• I've started out the new year with a pricey heater repair (I got to see a scorched mother board when I didn't even know the thing had a mother board) and a cracked car windshield. And both Mrs. LL and the Sophomore in the House went to the doctor last week. It's not even halfway through January. 
  • I see what you did there WFAA
  • I had totally forgotten that the NFC used to had a consolation game for those two teams which lost in the divisional round. If still in effect, that would mean Dallas would play Philadelphia after the Super Bowl for third place. The NFC was still technically still the NFL back then since the merger with the AFL/AFC hadn't yet been completed. The last Consolation Game had the Cowboys lose to Rams 31-0 in 1966. (h/t Bud Kennedy.)
  • The Chief of Houston PD issued a ticket for a big time speeder. Question: Houston still has handwritten tickets?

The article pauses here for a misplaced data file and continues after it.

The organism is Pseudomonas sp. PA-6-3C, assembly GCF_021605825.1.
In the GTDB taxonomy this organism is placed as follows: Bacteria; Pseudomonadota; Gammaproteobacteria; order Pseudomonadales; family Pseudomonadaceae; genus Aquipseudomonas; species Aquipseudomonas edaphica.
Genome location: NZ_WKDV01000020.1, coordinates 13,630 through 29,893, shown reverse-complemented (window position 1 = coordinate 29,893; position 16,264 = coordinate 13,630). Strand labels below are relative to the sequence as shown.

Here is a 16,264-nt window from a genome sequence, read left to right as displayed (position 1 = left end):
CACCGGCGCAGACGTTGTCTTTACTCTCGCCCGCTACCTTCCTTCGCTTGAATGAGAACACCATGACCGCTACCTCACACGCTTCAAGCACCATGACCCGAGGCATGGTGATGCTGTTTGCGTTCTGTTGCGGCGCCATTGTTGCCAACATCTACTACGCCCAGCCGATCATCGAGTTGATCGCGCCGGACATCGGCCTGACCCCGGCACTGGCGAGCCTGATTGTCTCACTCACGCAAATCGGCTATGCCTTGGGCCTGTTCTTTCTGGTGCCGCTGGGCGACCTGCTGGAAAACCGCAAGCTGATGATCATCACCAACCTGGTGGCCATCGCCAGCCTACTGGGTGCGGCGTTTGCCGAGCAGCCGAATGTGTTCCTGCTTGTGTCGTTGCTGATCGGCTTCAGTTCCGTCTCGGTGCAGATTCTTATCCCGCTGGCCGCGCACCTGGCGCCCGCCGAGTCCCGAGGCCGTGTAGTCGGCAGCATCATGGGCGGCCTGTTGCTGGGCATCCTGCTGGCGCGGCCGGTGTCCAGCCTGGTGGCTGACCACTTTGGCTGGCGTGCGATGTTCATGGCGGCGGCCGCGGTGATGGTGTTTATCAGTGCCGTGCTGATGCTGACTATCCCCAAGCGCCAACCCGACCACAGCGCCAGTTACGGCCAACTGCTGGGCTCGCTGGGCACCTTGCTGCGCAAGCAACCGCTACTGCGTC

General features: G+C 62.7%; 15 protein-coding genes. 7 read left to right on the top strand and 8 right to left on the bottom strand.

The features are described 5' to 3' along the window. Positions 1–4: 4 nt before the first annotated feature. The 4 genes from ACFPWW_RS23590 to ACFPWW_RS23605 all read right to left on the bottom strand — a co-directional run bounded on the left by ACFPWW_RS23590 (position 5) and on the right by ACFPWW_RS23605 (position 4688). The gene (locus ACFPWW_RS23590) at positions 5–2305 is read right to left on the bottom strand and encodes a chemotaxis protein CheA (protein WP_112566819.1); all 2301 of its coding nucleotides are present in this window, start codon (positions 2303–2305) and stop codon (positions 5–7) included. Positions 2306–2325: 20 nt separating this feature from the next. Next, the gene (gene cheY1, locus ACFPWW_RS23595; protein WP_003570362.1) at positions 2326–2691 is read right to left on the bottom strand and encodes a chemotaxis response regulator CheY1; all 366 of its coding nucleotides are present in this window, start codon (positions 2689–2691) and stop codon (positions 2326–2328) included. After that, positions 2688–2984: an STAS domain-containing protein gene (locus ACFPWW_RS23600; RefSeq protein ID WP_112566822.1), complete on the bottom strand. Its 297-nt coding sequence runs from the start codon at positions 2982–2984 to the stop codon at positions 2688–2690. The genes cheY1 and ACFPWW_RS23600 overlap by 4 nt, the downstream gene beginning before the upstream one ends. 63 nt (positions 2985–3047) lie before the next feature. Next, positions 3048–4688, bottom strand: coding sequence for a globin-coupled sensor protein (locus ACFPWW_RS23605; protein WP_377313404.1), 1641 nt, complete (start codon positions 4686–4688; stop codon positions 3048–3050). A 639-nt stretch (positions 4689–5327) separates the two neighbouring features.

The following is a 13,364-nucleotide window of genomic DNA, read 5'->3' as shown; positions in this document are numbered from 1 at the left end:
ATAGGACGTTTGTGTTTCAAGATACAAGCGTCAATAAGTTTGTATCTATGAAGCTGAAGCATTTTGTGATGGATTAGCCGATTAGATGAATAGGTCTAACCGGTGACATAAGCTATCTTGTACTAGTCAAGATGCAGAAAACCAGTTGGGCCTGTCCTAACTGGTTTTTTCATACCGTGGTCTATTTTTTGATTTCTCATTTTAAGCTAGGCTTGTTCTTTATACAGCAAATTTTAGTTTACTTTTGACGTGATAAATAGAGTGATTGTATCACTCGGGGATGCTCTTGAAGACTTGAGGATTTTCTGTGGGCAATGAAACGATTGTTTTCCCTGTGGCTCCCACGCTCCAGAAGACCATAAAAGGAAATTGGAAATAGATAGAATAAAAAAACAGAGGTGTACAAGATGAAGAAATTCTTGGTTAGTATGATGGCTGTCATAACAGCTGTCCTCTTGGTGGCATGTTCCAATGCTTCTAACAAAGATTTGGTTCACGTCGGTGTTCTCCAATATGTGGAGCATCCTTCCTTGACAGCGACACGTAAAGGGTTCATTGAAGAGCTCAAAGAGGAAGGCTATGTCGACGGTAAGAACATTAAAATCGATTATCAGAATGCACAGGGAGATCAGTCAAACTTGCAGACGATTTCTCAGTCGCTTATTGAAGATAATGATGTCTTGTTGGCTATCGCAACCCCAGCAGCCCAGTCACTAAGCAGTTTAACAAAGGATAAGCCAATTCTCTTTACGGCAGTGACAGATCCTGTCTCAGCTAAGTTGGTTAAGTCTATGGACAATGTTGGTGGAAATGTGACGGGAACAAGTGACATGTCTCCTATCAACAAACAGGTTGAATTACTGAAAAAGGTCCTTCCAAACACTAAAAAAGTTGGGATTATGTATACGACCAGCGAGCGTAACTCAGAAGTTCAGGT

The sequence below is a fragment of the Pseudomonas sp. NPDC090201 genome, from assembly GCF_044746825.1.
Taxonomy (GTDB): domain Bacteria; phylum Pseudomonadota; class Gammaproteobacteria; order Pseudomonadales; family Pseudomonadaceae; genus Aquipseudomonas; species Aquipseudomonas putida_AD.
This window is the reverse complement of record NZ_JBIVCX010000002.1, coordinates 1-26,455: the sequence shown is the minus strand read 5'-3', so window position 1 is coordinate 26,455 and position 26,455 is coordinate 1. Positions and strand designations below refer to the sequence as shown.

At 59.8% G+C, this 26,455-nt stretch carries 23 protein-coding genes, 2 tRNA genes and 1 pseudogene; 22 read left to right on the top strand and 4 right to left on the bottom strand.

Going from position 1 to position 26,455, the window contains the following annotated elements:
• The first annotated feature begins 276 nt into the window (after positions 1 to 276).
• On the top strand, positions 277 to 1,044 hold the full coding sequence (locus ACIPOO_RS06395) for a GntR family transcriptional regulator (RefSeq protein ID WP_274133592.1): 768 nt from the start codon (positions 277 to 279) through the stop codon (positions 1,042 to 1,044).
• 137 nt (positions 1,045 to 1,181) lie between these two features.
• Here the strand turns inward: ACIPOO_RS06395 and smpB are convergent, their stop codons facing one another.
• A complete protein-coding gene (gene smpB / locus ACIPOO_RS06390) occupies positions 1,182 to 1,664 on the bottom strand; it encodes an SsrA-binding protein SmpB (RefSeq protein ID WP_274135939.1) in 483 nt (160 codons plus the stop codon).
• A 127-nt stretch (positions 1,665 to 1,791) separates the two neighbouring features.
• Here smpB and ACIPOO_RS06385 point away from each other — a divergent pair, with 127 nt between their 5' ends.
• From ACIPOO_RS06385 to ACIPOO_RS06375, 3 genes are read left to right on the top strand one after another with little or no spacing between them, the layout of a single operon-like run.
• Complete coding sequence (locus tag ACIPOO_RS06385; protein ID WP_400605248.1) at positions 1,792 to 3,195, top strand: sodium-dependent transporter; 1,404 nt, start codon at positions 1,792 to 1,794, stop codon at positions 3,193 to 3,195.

• Stuff buried in the news: We aren't the only one with drones of death.
  • According to the Update, we've had another major wreck at FM 2123 and FM51. That's the second one this year, while a guy pled guilty and received probation last week for criminally negligent homicide for a wreck at the exact same location. (I'm on record of not prosecuting people for accidents when no drugs or alcohol are involved unless there are shocking facts. It's never been shocking when there is a wreck at that location.)
  • Legal stuff: The Supreme Court has agreed to decide the following issue in DWI cases: Having already determined that the government must get a warrant to obtain someone's blood if they refuse to consent (despite what any state law says), is a warrant not required if the person is unconscious so long as state statute says he has deemed to have given his consent? Texas has such a statute. This seems to be a no-brainer: Get a warrant. (This would kill the silliness of the term "implied consent.")
  • BagOfNothing has already spoiled a couple of videos that I planned to use for this Friday's Let's Get Out Of Here. The dog and gymnast are must sees.
  • Government Shutdown Day 24: #WhereAreThePesos.
  • Messenger: Above The Fold.
Quality Headline. Sports and Politics.